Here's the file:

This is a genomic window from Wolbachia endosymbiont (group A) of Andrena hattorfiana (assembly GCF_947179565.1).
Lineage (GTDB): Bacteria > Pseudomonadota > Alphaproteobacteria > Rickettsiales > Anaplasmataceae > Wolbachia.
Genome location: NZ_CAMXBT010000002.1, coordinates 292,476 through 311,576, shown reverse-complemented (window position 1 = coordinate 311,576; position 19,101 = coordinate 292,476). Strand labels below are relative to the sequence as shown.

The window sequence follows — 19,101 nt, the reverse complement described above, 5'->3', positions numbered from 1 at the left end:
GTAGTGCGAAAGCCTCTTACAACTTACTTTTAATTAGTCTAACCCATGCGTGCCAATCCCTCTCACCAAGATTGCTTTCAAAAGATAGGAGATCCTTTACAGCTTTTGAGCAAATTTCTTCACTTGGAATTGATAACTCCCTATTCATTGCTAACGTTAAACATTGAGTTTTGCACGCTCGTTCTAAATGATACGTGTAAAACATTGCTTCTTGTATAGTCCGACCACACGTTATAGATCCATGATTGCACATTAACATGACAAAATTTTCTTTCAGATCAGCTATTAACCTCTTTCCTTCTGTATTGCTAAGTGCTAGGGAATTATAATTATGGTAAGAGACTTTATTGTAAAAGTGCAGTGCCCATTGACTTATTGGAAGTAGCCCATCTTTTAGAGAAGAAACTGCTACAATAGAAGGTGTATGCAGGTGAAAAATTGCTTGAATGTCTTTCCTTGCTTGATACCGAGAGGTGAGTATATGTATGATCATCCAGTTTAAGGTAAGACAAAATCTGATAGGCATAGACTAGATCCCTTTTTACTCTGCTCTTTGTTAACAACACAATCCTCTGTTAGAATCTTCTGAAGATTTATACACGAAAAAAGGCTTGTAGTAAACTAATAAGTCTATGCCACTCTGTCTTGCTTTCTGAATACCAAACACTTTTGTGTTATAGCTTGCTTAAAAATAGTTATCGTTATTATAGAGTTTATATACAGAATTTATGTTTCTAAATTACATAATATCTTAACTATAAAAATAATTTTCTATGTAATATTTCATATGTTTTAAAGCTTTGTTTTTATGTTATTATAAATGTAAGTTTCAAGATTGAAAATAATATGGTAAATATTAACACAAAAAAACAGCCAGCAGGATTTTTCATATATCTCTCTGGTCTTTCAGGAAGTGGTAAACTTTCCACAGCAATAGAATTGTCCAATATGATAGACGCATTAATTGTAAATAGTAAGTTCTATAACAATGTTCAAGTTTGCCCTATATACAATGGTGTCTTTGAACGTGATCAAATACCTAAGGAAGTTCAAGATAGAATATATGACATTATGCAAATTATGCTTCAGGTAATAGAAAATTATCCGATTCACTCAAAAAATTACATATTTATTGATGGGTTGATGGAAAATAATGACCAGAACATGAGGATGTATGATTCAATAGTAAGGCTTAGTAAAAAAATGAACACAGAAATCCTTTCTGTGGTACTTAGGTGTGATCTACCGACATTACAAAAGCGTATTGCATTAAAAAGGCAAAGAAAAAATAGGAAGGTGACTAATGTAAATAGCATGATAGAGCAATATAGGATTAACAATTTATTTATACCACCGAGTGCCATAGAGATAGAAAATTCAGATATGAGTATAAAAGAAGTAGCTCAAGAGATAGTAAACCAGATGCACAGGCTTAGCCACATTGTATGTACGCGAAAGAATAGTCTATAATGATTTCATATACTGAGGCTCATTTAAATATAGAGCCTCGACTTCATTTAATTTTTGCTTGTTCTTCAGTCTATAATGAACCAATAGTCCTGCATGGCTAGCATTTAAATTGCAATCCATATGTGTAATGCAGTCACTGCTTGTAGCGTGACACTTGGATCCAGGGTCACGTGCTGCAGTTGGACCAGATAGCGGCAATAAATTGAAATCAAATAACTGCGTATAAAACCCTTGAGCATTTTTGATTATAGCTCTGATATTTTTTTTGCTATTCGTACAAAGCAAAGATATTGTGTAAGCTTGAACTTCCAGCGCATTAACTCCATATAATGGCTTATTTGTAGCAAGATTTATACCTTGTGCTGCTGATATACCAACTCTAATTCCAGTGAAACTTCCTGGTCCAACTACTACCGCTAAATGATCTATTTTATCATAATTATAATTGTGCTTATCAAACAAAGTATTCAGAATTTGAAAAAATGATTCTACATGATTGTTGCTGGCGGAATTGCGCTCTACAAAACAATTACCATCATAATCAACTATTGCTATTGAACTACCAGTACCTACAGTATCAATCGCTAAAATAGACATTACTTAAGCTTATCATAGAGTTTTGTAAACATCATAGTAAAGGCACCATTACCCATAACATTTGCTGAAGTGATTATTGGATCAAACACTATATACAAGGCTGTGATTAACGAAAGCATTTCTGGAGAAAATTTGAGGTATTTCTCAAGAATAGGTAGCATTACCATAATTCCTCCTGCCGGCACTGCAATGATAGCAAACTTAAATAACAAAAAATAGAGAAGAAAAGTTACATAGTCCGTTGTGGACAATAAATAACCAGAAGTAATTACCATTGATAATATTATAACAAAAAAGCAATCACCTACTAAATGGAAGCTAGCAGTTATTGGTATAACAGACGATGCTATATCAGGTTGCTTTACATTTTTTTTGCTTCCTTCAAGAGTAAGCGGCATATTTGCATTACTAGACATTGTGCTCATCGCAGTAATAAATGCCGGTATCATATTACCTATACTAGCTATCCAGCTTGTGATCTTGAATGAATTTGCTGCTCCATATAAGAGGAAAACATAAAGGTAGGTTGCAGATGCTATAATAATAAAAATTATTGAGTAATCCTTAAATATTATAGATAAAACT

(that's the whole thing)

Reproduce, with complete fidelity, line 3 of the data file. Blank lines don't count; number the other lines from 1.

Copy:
Genome location: NZ_CAMXBT010000002.1, coordinates 292,476 through 311,576, shown reverse-complemented (window position 1 = coordinate 311,576; position 19,101 = coordinate 292,476). Strand labels below are relative to the sequence as shown.